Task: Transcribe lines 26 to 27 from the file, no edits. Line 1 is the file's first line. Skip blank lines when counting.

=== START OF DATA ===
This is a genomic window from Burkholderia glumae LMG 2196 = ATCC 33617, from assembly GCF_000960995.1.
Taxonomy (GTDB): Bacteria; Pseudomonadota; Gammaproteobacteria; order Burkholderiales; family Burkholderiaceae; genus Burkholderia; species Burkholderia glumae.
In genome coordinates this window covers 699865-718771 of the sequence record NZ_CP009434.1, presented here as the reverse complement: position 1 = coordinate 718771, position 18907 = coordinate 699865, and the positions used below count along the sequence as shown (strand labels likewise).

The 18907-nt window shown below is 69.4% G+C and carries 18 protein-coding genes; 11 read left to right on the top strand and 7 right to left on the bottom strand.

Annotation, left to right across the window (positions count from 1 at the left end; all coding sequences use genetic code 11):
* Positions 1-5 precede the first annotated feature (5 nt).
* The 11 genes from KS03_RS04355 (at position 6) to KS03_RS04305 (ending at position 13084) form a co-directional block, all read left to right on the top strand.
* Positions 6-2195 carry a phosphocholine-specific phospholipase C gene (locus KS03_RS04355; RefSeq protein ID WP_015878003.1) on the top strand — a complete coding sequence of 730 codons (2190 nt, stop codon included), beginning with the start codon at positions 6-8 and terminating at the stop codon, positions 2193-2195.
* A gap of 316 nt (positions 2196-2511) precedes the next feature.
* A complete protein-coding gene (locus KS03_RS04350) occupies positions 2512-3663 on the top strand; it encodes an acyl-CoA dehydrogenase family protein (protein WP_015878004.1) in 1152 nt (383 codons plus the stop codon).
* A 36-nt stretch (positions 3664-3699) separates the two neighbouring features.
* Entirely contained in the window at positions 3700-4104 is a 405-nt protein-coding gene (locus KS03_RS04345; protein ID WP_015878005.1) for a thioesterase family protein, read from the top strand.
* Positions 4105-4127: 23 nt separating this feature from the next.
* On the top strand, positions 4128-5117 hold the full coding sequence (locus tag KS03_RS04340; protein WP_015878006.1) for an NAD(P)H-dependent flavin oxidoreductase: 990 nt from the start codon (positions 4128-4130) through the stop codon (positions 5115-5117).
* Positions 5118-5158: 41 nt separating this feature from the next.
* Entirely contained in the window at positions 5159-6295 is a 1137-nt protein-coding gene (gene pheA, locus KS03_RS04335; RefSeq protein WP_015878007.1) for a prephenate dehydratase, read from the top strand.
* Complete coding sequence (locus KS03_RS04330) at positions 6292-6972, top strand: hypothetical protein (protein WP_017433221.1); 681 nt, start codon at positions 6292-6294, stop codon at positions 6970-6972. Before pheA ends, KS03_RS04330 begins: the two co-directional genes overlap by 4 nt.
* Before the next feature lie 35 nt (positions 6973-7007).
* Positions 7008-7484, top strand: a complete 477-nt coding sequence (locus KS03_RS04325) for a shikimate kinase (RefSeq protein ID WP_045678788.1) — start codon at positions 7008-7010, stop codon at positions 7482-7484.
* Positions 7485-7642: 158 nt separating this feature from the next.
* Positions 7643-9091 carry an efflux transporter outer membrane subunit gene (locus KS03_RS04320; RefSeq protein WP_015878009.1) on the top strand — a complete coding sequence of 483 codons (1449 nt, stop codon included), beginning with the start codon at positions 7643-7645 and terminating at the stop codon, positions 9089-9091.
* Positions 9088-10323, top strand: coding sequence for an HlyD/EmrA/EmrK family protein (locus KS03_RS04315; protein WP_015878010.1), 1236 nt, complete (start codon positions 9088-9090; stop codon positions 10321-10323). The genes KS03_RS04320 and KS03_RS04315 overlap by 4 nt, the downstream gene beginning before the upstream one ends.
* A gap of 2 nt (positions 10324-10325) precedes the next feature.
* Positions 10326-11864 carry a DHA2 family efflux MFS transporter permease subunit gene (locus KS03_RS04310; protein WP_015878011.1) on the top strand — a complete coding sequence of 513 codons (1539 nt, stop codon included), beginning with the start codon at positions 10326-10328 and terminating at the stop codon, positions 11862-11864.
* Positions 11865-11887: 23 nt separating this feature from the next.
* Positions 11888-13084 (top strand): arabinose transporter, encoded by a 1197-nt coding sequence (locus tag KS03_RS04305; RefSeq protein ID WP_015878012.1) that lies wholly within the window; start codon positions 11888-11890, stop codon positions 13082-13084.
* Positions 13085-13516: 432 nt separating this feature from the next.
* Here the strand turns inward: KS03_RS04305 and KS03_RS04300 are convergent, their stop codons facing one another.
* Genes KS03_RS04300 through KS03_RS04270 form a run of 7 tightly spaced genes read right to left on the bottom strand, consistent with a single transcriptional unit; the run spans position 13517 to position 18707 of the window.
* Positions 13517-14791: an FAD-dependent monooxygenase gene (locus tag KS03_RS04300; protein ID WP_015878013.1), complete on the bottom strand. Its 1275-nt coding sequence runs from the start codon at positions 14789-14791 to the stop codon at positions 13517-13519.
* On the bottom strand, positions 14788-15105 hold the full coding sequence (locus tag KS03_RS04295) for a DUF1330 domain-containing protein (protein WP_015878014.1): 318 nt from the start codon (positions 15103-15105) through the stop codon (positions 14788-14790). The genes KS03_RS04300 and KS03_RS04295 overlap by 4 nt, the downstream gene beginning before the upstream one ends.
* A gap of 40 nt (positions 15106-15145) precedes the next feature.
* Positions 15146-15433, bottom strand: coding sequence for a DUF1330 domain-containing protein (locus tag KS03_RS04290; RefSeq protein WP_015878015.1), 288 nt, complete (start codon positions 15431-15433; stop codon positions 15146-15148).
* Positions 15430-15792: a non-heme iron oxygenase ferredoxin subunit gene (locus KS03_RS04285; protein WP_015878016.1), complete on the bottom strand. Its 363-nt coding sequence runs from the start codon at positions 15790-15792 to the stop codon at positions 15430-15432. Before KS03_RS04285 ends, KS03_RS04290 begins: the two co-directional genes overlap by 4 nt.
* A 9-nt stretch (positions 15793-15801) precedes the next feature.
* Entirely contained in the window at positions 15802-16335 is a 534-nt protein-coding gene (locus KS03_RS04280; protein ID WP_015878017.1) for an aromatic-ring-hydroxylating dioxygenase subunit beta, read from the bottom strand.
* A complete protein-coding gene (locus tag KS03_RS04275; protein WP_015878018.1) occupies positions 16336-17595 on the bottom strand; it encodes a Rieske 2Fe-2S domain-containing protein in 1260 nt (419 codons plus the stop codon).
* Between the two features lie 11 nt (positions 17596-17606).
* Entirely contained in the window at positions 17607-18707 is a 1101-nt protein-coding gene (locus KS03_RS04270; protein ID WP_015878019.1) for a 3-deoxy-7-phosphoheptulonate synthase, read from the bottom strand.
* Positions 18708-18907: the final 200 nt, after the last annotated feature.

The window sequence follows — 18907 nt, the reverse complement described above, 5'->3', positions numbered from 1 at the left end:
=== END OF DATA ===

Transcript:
* Positions 11888-13084 (top strand): arabinose transporter, encoded by a 1197-nt coding sequence (locus tag KS03_RS04305; RefSeq protein ID WP_015878012.1) that lies wholly within the window; start codon positions 11888-11890, stop codon positions 13082-13084.
* Positions 13085-13516: 432 nt separating this feature from the next.